Police juror faces sentencing
on second-offense DWI
[Alexandria, LA]

December 13, 2000, Wednesday Metro Edition Copyright 2000 Capital City Press The Advocate (Baton Rouge, La.) December 13, 2000, Wednesday Metro Edition

(ALEXANDRIA, La.) -- A Rapides Parish police juror who had drunken-driving charges against him dropped on a technicality has now been convicted.

Richard Nunnally is scheduled for sentencing Friday for his misdemeanor conviction of second-offense drunken driving.

Defense attorney Greg Gravel said Nunnally's conviction will be appealed.

Nunnally was thought to have avoided prosecution when a specially appointed judge dismissed the charge in Alexandria City Court because the police officers who were to testify, through a mix-up in communication, didn't show up in court in time to testify.

Later, the Rapides District Attorney's Office took over prosecution and brought Nunnally to trial.

On Monday, state District Judge Tom Yeager ruled that Nunnally was not driving in a safe, prudent manner and "was very much under the influence of an alcoholic beverage." Nunnally was arrested Feb. 27 on Interstate 49 by Alexandria police.

The incident began when a motorist telephoned 911. The caller said a van later found to be Nunnally's was traveling more than 90 and was "all over the road." The police officer who stopped Nunnally testified that the van was tailgating, then pulled into the left-hand lane, forcing an 18-wheeler onto the median. The officer testified that, after getting the van stopped, he had to tell Nunnally seven or eight times to get out.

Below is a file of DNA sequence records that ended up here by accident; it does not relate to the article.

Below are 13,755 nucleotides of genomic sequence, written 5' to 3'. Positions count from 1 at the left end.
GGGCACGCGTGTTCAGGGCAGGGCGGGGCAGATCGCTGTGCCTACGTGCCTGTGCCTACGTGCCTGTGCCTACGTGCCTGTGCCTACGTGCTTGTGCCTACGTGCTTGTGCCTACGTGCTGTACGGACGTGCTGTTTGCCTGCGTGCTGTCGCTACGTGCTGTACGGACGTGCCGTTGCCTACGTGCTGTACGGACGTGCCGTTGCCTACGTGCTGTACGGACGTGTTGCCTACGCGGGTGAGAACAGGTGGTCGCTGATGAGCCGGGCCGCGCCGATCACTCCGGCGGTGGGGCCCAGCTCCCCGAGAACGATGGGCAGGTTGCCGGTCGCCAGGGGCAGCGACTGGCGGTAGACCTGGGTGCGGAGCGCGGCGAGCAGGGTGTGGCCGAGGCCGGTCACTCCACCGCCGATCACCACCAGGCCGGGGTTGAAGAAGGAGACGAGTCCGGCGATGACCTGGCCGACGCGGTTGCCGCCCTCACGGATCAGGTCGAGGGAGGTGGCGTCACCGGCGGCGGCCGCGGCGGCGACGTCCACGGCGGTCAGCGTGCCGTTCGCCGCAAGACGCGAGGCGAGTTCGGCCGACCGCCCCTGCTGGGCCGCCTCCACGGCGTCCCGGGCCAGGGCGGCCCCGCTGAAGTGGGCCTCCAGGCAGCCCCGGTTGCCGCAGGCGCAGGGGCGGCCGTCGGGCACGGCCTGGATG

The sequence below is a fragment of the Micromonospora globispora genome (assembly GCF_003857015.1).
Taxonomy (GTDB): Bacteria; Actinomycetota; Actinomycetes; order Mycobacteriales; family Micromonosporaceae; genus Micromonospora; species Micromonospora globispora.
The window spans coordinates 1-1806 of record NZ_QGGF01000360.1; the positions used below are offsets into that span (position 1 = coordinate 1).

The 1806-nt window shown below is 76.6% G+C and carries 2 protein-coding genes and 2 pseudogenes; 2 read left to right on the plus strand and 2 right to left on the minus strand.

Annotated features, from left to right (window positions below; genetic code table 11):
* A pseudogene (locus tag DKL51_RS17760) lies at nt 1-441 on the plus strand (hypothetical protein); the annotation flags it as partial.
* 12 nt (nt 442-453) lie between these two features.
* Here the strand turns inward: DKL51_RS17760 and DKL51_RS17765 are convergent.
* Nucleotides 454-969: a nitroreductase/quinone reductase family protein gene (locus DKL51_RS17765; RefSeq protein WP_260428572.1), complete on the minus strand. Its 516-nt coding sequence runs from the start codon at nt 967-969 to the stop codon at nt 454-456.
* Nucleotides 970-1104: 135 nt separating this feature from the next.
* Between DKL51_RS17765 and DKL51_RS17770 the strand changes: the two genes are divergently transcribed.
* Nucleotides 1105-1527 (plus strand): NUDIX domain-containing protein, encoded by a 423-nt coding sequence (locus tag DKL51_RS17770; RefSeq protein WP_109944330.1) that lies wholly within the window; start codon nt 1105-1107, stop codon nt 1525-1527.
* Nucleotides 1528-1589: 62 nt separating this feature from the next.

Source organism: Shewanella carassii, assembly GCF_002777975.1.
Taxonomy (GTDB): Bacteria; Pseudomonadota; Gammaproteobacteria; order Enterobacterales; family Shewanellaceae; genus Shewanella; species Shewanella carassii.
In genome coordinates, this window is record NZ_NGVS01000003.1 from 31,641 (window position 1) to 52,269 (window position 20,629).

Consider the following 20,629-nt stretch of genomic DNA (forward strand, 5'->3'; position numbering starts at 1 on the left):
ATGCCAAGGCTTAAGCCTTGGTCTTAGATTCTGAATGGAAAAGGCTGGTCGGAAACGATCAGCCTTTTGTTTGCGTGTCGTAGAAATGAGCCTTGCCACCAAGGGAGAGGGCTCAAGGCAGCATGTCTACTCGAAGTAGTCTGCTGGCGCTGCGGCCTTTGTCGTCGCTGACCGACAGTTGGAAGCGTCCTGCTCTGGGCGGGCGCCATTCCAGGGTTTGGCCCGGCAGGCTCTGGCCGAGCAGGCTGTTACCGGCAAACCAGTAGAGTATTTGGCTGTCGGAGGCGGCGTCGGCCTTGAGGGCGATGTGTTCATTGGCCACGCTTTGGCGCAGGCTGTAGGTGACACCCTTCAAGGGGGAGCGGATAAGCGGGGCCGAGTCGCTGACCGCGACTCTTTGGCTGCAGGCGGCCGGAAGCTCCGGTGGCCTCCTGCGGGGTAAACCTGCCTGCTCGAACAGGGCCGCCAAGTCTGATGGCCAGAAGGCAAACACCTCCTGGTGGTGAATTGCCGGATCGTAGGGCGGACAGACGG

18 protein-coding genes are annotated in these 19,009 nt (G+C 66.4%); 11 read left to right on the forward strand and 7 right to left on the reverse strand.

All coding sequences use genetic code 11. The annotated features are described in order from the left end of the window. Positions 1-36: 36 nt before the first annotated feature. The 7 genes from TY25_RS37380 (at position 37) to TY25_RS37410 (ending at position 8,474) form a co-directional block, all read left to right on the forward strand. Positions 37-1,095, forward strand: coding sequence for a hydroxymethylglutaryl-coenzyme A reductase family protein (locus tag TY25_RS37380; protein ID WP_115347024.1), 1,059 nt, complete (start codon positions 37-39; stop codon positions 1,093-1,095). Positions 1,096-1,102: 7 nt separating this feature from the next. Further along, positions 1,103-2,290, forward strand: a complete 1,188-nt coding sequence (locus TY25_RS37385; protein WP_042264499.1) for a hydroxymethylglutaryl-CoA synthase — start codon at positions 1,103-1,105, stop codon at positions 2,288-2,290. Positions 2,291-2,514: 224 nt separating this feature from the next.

Nunnally's arrest was videotaped. After at first denying drinking alcoholic beverages that night, Nunnally admitted he had been drinking. He later thanked the officers for stopping him, saying he had no business driving that night.

The videotape shows Nunnally repeatedly asking the officers what he could do to avoid arrest.

He also dropped the names of his brother, Alexandria City Prosecutor Charles Nunnally; Alexandria Mayor Ned Randolph; and Sheriff William Earl Hilton.

Richard Nunnally told the officers he could solve his legal problem by telephoning those people. But when the officers told Nunnally he could make telephone calls, he changed the subject. The videotape also shows Nunnally refusing to take either a field sobriety test or breath test.

Nunnally testified that he wasn't being truthful to police when he said on the videotape that he was in no condition to drive.

"I was trying to plead with anything I could think of because I knew what was going to happen if I got arrested," Nunnally testified. "I would have told them anything they wanted to hear. I was willing to negotiate in any type of form."Nunnally testified that his attempt to avoid arrest also was what led to the name-dropping.

"I was in a situation," Nunnally testified. "I was desperate. I did not want to go to jail .... I was dropping as many names as I could."


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